A very typical failure point is the insulation of the 2 yellow leads from the alternator at the regulator connectors end; I think the wires are too small in diameter and simply get too hot at the regulator plug end. When there's no insulation left, the exposed wires are not supported and can flex and break so check. I replaced the last 6 inches of wire with a slightly heavier gauge on my bike.

Next test the alternator output; disconnect the two yellow wires from the regulator and hook them up to a multimeter set on alternating current and anything over 100V. Start the bike and see what you get; alternator stators typically either work or don't, so if you see nothing, then either one or both of the wires is broken or the stator itself has a broken wire or short. Check each yellow for continuity to ground; you should not see any; if you do there's probably a short in the alternator stator. Alternator stators can be repaired so don't rush into buying a new one.

If you do see an output from the alternator and your yellow wires were good then the regulator is the next likely culprit. I'm pretty sure that all Darmahs have 12V, 28A regulators to handle the electric starter. There are some simple tests you can perform to test a regulator; just Google it. You will need a multimeter with a a diode test function. If your regulator is toast then you have the choice of replacing it with the same or going my route with a more modern Mosfet style but be warned; the one I got, a FH020AA, is slightly bigger than the original. I was able to fit it on my MHR on the same frame plate with a few tweaks. I'm not sure where the regulator lives on a Darmah. If you do go this route, tell me and I'll send you my wiring updates for this mod.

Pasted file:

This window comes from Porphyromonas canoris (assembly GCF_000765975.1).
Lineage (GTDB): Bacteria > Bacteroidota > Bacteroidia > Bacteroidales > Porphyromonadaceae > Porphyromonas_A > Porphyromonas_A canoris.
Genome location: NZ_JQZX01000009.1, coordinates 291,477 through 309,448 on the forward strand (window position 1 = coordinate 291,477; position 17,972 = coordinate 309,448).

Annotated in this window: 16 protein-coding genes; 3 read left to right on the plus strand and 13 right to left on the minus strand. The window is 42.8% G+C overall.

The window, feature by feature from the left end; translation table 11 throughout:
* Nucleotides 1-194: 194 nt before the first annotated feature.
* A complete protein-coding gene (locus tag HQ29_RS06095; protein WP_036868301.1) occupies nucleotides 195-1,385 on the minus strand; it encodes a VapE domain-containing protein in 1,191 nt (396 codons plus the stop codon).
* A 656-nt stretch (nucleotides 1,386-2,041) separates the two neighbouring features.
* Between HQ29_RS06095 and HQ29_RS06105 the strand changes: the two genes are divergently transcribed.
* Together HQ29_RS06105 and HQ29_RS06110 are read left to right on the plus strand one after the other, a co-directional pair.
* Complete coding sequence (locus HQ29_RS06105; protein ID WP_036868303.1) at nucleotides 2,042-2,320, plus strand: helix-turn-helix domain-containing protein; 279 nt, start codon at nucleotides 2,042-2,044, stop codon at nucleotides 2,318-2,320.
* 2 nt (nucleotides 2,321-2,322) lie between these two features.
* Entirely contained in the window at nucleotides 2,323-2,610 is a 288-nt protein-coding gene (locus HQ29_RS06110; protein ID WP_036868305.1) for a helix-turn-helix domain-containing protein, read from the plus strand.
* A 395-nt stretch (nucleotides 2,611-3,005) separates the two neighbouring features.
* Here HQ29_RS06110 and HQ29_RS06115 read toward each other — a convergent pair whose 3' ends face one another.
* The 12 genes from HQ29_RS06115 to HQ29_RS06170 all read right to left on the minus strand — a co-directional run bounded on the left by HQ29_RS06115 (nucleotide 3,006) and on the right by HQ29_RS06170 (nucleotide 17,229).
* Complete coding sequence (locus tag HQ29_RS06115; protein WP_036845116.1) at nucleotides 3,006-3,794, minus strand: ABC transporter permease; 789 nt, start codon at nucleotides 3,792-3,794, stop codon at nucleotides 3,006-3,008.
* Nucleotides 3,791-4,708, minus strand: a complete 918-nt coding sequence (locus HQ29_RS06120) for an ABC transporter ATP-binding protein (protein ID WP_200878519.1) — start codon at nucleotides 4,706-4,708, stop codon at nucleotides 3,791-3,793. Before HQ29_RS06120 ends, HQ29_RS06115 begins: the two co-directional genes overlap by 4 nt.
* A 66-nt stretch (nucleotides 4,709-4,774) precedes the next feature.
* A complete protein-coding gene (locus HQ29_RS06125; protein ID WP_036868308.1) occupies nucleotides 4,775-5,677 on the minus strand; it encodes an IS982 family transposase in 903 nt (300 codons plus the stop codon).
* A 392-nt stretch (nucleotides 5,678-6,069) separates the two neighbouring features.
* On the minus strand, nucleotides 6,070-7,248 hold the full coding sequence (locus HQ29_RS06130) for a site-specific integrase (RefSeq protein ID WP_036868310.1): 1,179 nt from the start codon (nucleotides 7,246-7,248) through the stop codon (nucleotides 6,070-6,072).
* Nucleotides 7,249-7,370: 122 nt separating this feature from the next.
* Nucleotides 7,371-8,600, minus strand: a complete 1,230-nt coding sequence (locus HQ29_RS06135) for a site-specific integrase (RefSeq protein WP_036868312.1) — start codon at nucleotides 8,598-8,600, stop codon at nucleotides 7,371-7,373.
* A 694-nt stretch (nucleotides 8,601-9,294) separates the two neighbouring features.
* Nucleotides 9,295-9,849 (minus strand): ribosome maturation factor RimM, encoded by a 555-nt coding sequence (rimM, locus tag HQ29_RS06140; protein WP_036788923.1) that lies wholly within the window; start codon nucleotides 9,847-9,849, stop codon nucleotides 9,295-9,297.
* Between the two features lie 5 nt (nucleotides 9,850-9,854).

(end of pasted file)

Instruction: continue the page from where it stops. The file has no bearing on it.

I should have started with the battery; if your battery is tired then you will have charging problems, starting problems and a weak spark. Weak batteries are often blamed for wrecking sprag (starter) clutches too. Batteries do not live forever and have a finite lifetime even when babied. You could take your battery to a local auto shop for a test; a good idea to put this possible issue to bed.

Please post back as you proceed and good luck.

Your Motopiat voltmeter looks like it is actually working. It's supposed to give you a "Gen" warning when the bike is running but not charging

Rick 81 MHR